Stages and Progression of Twin-to-Twin Transfusion Syndrome

The first stage of TTTS manifests as the imbalanced amniotic fluid. The second stage is recognized by a missing bladder in one of the fetuses. Essentially, it does not appear on the ultrasound because it is empty. An ultrasound detects the third stage when irregular blood flow develops in the receiving fetus as circulation problems. Stage four appears as a swollen chest and abdomen, which means the receiving twin’s fluid buildup is causing heart failure. The last stage results in death.

Spectrum of Available Treatments for TTTS

Only specific hospitals offer treatment for TTTS through laser fetoscopy (fetoscopic laser photocoagulation or FLP), which is an option for pregnancies up to 26 weeks. Scoping later in the pregnancy raises the safety risk. During this surgical procedure, a tiny scope with a laser enters the mother’s abdomen through a small incision. The laser burns the blood vessels, causing fluid imbalance. The final part of the short procedure is vacuuming the excess fluid around the recipient fetus. FLP is more successful than other methods but does carry risks, such as fetal loss, premature rupture of the membranes, separation of the fetal and placental membranes (chorioamniotic separation), premature birth, amniotic fluid leaks into the mother’s intestines and liver, infection, bleeding, and injury to nearby tissue or organs.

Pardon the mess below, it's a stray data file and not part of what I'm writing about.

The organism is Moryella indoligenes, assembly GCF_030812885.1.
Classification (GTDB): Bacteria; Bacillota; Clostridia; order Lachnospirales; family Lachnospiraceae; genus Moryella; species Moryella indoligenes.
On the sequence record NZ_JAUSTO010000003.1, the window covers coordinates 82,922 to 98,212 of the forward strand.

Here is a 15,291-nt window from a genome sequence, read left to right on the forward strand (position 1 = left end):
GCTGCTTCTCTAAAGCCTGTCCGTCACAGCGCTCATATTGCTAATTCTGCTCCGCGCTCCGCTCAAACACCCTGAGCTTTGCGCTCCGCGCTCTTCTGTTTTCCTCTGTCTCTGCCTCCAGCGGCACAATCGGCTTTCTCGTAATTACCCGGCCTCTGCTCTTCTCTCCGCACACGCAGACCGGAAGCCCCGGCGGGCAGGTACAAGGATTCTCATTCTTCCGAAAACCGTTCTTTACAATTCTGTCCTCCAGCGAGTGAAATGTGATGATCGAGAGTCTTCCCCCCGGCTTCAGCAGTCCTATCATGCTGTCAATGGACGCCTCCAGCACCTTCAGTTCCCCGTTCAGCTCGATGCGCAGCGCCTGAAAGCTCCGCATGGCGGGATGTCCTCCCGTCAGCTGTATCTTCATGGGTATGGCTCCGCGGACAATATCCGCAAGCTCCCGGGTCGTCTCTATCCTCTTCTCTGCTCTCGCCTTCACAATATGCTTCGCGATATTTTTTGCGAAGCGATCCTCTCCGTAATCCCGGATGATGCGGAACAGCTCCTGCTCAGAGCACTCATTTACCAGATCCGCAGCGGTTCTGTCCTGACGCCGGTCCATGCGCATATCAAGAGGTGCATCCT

Another option to treat TTTS is amnioreduction or amniocentesis. In this procedure, a doctor inserts a long, thin needle into the amniotic sac and withdraws large volumes of fluid in hopes of diminishing the effects of the syndrome. Risks of this treatment method range from miscarriage, to infection, leaking fluid, passing an infection on to the fetus, and Rh problems when incompatible blood from the mother and fetus intermix.

Diagnostic and Treatment Errors with Twin-to-Twin Transfusion Syndrome

Delayed diagnosis and treatment of TTTS can lead to fetal death. One reason for diagnosis delay is the confusion of the syndrome with other growth and development disorders associated with identical twins in utero. Intrauterine growth restriction and twin anemia polycythemia sequence are two such conditions. The former results in an unequal division of nutritional resources from the placenta that creates a size differential in the fetuses but no difference in amniotic fluid apportionment, and the latter results from tiny vascular connections, while TTTS results from too large connections.

A knowledgeable obstetrician should be able to tell the difference between the various conditions and take detailed tests to diagnose the correct syndrome so they can treat the condition properly. Each condition has distinct treatments. Stage one requires monitoring to see if the condition goes away or requires additional medical intervention. After stage two, a doctor should discuss the recommended treatment approach with the patient.

Confusing TTTS with another twin-related condition or delaying routine ultrasounds throughout the pregnancy may cause birth injuries or death to one or both fetuses. Any time during the pregnancy, a physician who fails to diagnose TTTS by ordering ultrasounds, blood tests, metabolic panels, chest x-rays, and blood tests to find signs of disease may be deemed negligent. In many cases, failure to identify signs, conduct appropriate testing, or sufficiently treat TTTS is considered medical malpractice supporting a legal claim against those responsible.